This year, he's refined his game a bit and has reached the upper echelon of NFL punters. He's averaging more than 50 yards per punt. He's only had two touchbacks on 16 punts. The "boomstick," as he calls his leg, produced a 64-yard punt as his longest this year.
The critical point here is that the Colts aren't going to win many games this year unless they can gain an edge in special teams. Winning the field position battle will prove key, and McAfee is central to that plan.
Donnie Avery has lead a spotty career marred by injuries. This year, he's having a spotty season with one breakout game against the Vikings but essentially fading from view for the other two. It's incredibly frustrating to watch at times, as Avery is clearly a speedy and, at times, devastating weapon.
Still, it's a surprise to me that he even made the roster given his injury-ridden preseason and the emergence of T.Y. Hilton and LaVon Brazill.
While I'm not convinced Avery is going to have a tremendous season, the fact that he's contributed as much as he has thus far must be viewed as an encouragement. If he remains healthy and has a few big games, he'll prove to be a wise investment.
Looks better in Speed Blue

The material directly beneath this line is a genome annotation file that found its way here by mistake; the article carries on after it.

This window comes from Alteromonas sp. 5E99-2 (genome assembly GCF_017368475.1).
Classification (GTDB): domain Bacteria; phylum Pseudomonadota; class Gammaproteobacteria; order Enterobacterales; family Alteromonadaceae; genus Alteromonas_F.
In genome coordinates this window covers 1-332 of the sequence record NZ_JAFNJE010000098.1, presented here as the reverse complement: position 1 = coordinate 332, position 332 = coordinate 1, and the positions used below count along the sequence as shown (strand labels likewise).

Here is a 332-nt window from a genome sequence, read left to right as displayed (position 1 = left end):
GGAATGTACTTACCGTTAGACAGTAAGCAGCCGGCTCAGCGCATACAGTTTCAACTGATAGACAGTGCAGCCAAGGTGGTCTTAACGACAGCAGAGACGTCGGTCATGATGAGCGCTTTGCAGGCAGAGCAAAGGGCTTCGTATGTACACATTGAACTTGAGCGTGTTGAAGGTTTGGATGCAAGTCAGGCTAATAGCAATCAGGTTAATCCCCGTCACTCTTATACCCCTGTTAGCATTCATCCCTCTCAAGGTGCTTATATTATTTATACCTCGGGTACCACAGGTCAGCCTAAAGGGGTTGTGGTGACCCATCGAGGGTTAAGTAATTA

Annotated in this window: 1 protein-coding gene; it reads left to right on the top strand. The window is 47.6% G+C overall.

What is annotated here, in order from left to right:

When the Colts brought Cassius Vaughn to town, it was expected to improve secondary depth. It's done that, although not to the degree the team needs.
That's not stopped Vaughn from becoming a serious contributor to special teams. As a kick returner, he's averaging 27.3 yards per kick return with one return of 40 yards.
The last time a Colts player averaged more than 25 yards per return was 2006, when T.J. Rushing averaged just over 33 yards per return on just two returns.
Having a respectable kick returner is a luxury the team simply didn't have during the Manning era.
The Colts drafted Stanford tight end Coby Fleener in large part due to his instant chemistry with Andrew Luck. They proceeded to march through the preseason like two people who had never met. Plagued by drops, Fleener had not been impressive until the season began.
Through three games, Fleener has eight receptions for 98 yards, good enough for third on the team. He's been a great release valve for Luck despite registering three drops, the sixth-highest in the league. When Luck gets outside the pocket, both Reggie Wayne and Fleener have developed particular ability to find seams.
Fleener will only improve, but for the moment, he's delivering on the lofty expectations.
Robert Mathis is an excellent pass-rusher, but would that translate to success in this new 3-4 defensive scheme? Could he excel without his hand in the dirt?
It shouldn't be a surprise that Mathis has excelled in this defense, but I doubt you'd find anyone who would suggest he could do it without Dwight Freeney opposite him.
Instead, Mathis has blossomed in the scheme and amassed four sacks and 15 tackles through three games. He's on pace for 21 sacks! While that's unlikely, it's clear that he could reach 100 career sacks this season. He currently has 87.5 sacks and would need a career year to get there, but it's within the realm of possibility at this point.